Claimant contends that even if she was disabled when she returned to work in July 1981, the disability was only temporary and should not bar recovery for the permanent disability that she suffered beginning in 1987. It is settled law, however, that the running of the statute of limitations under the Workers’ Compensation Act may not be delayed because a disability is relatively minor. As we wrote in Noland v. Young Drilling Co., 79 N.M. 444, 446-47, 444 P.2d 771, 773-74 (Ct.App.1968):
The wording of the limitation statute indicates that the period of limitation begins to run from the time of employer’s failure to pay compensation when the disability can be ascertained and the duty to pay arises.
It is not meant that a workman will lose the statutory benefit unless he files claim for a non-compensable injury which he has no reason to believe will result in a serious and compensable injury. Nor does it mean that he can disregard a compensable injury and wait until permanent injury results therefrom before he is obliged to file his claim. As soon as it becomes reasonably apparent, or should become reasonably apparent to a workman that he has an injury on account of which he is entitled to compensation and the employer fails or refuses to make payment he has a right to file a claim *454and the statute begins to run from that date. There is nothing in the act as we read it which indicates that the running of the statute may be delayed until a more serious disability is ascertainable. [Emphasis added.]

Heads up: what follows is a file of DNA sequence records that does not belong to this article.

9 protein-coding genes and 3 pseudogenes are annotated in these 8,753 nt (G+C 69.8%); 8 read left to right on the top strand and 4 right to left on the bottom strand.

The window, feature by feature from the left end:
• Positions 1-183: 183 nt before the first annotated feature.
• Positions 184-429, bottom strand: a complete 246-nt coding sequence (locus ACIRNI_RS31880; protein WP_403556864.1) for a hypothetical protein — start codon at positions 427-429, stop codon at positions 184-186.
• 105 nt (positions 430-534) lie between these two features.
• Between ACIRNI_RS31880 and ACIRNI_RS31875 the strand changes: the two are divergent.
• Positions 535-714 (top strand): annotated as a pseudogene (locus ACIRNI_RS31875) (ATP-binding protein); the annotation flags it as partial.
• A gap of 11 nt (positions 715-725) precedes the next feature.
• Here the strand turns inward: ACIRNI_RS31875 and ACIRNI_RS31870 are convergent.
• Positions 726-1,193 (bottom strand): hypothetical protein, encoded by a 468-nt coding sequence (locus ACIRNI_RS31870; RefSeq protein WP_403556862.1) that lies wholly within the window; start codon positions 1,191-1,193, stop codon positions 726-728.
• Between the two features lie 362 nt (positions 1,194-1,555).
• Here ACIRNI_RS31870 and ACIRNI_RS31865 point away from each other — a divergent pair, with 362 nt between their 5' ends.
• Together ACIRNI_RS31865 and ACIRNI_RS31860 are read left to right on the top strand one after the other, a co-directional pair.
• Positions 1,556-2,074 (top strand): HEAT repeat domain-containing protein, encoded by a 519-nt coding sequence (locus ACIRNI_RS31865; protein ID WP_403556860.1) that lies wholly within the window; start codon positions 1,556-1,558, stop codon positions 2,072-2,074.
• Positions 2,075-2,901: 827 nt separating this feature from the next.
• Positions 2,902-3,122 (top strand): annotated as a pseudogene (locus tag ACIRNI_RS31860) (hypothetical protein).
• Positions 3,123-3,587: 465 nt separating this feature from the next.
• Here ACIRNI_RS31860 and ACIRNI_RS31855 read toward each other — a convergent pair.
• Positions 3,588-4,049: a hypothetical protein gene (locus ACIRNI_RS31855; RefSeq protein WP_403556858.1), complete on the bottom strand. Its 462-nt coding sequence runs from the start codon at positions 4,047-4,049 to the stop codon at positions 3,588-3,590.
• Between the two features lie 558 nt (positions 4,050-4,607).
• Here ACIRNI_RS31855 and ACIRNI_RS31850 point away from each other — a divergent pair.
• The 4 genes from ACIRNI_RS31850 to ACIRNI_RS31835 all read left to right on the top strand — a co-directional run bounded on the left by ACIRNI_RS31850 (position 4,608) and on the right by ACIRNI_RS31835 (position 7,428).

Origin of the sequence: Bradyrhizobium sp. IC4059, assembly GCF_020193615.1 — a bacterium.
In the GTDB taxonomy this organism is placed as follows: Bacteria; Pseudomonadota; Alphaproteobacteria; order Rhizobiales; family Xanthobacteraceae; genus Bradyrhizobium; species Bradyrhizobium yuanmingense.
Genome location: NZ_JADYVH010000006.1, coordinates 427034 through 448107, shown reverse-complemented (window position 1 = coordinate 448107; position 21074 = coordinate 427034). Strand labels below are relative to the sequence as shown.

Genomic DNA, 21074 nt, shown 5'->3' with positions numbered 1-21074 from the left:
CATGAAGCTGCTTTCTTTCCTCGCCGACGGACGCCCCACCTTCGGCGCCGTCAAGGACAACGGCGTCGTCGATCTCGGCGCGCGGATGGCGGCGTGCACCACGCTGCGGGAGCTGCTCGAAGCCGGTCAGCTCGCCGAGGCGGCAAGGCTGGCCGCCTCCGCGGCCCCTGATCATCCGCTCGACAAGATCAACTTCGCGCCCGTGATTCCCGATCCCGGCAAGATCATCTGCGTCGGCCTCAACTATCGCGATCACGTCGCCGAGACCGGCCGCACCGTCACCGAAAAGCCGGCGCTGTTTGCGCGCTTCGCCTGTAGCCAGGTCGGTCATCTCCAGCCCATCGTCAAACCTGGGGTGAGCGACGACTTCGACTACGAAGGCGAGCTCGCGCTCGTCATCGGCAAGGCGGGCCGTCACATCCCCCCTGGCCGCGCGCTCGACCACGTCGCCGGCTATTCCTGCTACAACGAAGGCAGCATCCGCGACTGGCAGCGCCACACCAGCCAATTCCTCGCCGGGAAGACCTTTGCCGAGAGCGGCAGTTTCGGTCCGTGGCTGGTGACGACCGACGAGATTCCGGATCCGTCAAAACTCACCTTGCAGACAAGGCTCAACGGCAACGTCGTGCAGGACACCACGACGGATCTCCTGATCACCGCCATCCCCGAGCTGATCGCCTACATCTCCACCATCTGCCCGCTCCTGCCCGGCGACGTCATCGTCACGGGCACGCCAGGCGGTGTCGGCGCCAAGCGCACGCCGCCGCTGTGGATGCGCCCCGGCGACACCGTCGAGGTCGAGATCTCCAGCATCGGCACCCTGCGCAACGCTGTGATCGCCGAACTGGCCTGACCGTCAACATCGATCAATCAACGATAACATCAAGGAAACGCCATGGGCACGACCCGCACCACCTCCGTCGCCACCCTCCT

The statute begins to run once the worker is entitled to disability benefits and the employer fails or refuses to pay the benefits to which the worker is entitled. NMSA 1978, § 52-1-31(A) (Orig.Pamp.). In this, case employer failed to pay any benefits to Claimant for disability during the time she was working while on crutches beginning in July 1981. Therefore, the limitations period for all disability benefits arising out of the 1981 accident began at the time of her return to work. See ABF Freight Sys. v. Montano, 99 N.M. at 260 n. 2, 657 P.2d at 116 n. 2.
We recognize that Cordova v. City of Albuquerque, 71 N.M. 491, 379 P.2d 781 (1962), reasoned that the employer is relieved of the duty to pay compensation for a period during which the worker is not disabled and therefore “it is only logical to conclude that the employee’s obligation to file a suit during such period is suspended and the statute of limitations is thereby tolled.” Id. at 493, 379 P.2d at 782. Applying that rule, the statute of limitations in this case would be tolled from at least early 1982 to late 1986, during which time Claimant suffered no disability. Cordova, however, did not remain controlling law for long. The legislative history is summarized by Judge Lopez in his dissent in De La Torre v. Kennecott Copper Corp., 89 N.M. 683, 686-87, 556 P.2d 839, 842-43 (Ct.App.1976):